Long Story Short: Goodbye, Fantasy Island; hello, crows
A fond childhood memory for many area residents born after 1949 has bit the dust. Fantasy Island announced last Wednesday that it’s permanently closing. “Despite significant effort and a great deal of investment in infrastructure, rides and new themed areas,” a statement by Apex Parks Group reads, “we have not seen an improvement in operating results.”
Of course, that could be because the company ran the place into the ground, cutting staff and entertainment, charging for parking, and allowing rides and attractions to fall into disrepair. Now, the rides are being sold off, without any chance that the park will be rescued, as it has been in the past.
A brief trip down memory lane
Let’s go back to the beginning. I was nine when the park opened in 1961, the perfect age to be awed by its novelty acts, rides, fairytale decor, and attractions. Even before the park opened, local kids were primed with anticipation by the hour-long Fantasy Island TV show, 9 a.m. Saturday mornings on WGRZ, Channel 2. Hosted by Buckskin Joe (Fantasy Island general manager Clyde Farnan), it featured characters from the parks’ much-loved Wild West Show: Marshall Rick, Annie Oakley, Little Bo Peep, Cactus Pete, and Black Bart (business manager, Harvey Benatovich). And guess what: when you went to the park you could actually see and talk to these TV stars! At that time, when they staged the western shootout show, all the kids were deputized with tin badges.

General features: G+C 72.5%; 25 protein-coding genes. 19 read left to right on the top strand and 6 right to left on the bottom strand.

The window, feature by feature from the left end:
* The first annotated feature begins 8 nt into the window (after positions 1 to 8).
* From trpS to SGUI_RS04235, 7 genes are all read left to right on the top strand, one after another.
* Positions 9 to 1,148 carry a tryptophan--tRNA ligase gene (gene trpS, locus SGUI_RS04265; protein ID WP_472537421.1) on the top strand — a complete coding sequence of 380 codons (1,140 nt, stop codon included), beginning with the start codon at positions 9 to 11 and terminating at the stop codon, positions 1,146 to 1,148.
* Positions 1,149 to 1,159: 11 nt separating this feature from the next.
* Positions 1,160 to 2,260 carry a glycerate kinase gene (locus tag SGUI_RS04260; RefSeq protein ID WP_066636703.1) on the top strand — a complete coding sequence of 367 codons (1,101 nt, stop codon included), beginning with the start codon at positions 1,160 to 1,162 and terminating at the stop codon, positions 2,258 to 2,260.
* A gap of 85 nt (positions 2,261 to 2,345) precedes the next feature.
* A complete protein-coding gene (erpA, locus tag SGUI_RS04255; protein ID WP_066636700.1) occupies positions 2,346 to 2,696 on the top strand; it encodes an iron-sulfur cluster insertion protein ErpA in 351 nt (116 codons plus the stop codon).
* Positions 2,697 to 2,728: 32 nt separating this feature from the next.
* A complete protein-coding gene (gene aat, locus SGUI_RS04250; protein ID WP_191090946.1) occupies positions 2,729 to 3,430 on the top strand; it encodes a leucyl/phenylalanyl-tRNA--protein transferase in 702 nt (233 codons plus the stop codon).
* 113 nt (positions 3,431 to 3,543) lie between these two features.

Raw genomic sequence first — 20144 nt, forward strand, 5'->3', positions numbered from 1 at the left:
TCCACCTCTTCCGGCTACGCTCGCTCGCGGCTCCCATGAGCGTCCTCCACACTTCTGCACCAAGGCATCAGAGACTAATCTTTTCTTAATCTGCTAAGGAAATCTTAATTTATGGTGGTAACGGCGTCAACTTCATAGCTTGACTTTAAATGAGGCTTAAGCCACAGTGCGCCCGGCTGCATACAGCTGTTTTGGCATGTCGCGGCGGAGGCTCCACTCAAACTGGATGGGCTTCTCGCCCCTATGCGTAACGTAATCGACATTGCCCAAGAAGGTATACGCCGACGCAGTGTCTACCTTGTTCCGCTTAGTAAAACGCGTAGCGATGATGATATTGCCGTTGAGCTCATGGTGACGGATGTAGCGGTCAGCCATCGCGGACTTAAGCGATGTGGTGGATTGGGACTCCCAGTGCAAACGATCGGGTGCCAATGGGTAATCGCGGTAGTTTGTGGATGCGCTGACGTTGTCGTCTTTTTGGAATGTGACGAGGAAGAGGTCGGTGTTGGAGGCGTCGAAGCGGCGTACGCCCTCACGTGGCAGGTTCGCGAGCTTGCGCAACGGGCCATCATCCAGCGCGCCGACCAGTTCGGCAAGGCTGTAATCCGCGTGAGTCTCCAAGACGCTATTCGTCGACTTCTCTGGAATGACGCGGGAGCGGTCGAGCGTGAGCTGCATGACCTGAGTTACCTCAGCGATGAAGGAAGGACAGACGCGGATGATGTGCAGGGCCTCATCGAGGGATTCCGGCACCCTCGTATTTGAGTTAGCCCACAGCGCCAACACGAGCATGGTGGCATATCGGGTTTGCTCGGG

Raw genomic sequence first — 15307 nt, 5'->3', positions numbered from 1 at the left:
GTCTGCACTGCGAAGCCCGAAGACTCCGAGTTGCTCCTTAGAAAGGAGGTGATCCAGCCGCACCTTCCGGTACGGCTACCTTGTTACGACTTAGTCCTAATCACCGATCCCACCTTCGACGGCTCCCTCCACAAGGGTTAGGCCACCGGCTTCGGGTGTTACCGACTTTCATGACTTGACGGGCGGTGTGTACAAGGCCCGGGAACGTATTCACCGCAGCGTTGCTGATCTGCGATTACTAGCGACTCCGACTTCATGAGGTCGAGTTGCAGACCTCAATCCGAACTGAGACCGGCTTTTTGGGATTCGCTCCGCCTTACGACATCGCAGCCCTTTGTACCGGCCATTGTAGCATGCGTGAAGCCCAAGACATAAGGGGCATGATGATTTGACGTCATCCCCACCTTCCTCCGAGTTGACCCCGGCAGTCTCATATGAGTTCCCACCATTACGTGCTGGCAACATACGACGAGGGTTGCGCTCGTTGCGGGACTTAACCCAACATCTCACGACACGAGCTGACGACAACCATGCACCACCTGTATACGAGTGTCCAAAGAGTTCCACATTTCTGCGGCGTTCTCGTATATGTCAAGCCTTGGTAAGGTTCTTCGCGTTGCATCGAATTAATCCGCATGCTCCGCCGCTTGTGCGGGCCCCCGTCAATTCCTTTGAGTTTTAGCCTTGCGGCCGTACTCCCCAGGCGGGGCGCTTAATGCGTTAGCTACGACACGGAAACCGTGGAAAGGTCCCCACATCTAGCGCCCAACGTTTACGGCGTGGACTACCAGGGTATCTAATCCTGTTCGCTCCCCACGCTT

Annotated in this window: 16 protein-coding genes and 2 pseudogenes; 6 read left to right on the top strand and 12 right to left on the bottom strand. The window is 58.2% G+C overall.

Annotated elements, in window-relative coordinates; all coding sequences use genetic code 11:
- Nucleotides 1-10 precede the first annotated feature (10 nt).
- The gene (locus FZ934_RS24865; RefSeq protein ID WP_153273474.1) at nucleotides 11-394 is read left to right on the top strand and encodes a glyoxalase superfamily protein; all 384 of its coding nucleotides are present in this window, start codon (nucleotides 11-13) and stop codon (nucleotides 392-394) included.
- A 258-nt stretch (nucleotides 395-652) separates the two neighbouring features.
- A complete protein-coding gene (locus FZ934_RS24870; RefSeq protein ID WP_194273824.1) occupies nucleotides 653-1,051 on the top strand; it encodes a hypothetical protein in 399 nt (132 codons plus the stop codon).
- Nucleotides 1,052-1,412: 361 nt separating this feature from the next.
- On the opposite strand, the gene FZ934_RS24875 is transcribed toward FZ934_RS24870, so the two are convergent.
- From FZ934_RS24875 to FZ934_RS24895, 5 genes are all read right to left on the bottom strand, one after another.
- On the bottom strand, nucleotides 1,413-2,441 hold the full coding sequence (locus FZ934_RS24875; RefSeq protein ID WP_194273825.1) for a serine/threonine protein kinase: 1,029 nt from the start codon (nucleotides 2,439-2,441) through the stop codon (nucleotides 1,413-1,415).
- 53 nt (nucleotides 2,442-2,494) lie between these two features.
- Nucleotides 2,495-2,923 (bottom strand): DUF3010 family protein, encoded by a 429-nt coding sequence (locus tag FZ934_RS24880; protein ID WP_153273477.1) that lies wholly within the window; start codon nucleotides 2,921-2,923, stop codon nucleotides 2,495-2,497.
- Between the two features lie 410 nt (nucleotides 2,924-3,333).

Throughout the years, the park featured marionette shows, Tarzan the lion-tamer, musical acts, Can-Can dancers, magicians, high wire walkers, and trained chimps. If all that wasn’t enough, there was a stage coach ride on which—if memory serves me (and it may not)—as a young couple were flirtatiously tussling, the driver took out his pistol and impassively shot the boy dead, his body falling off the coach into the dust. “See, that’s what happens if you don’t behave,” my father counseled me as I sat terrified into silence. Those were the days.
A lifelong impression
As an adult artist, I recently created an installation titled The Artist’s Dream for an interactive art event in Medina, NY called Play/Ground. What people didn’t know was that the impetus for the work—which featured a modified room that produced an optical illusion—came from an early attraction at Fantasy Island called The Magnetic Mine. Clearly, it left an impression. Speaking of leaving impressions, in the late 1970s, the park began running a series of TV commercials whose earworm catch phrase—"Fun, Wow!”—still occasionally pops up in conversation among older locals.
In 1982, the park went into bankruptcy. Charles Wood, who owned StoryTown USA near Albany, rescued it, and in 1989 he sold it to International Broadcasting Corporation, then bought it back again when that company entered bankruptcy in 1992. Martin DiPietro bought the park in 1994, renaming it Martin’s Fantasy Island. He sold it to Apex in 2016, and regular visitors say it declined rapidly from there.